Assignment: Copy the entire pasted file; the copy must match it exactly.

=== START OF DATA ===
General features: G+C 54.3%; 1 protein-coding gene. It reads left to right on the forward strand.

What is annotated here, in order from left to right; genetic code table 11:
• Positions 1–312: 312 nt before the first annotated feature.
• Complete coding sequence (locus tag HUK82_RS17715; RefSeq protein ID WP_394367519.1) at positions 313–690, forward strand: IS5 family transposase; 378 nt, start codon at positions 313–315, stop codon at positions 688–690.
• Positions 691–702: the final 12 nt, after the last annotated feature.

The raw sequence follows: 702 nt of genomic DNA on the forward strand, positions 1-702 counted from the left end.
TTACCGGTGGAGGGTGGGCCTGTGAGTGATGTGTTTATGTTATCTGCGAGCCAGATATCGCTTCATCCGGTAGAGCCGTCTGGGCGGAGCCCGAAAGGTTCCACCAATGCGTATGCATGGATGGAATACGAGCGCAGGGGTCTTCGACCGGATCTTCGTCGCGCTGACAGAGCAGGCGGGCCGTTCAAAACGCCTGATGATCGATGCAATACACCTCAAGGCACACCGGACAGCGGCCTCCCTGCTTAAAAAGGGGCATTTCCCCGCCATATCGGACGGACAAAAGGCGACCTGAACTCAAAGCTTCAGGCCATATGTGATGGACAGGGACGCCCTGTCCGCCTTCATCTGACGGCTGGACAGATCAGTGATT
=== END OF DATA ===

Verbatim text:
General features: G+C 54.3%; 1 protein-coding gene. It reads left to right on the forward strand.

What is annotated here, in order from left to right; genetic code table 11:
• Positions 1–312: 312 nt before the first annotated feature.
• Complete coding sequence (locus tag HUK82_RS17715; RefSeq protein ID WP_394367519.1) at positions 313–690, forward strand: IS5 family transposase; 378 nt, start codon at positions 313–315, stop codon at positions 688–690.
• Positions 691–702: the final 12 nt, after the last annotated feature.

The raw sequence follows: 702 nt of genomic DNA on the forward strand, positions 1-702 counted from the left end.
TTACCGGTGGAGGGTGGGCCTGTGAGTGATGTGTTTATGTTATCTGCGAGCCAGATATCGCTTCATCCGGTAGAGCCGTCTGGGCGGAGCCCGAAAGGTTCCACCAATGCGTATGCATGGATGGAATACGAGCGCAGGGGTCTTCGACCGGATCTTCGTCGCGCTGACAGAGCAGGCGGGCCGTTCAAAACGCCTGATGATCGATGCAATACACCTCAAGGCACACCGGACAGCGGCCTCCCTGCTTAAAAAGGGGCATTTCCCCGCCATATCGGACGGACAAAAGGCGACCTGAACTCAAAGCTTCAGGCCATATGTGATGGACAGGGACGCCCTGTCCGCCTTCATCTGACGGCTGGACAGATCAGTGATT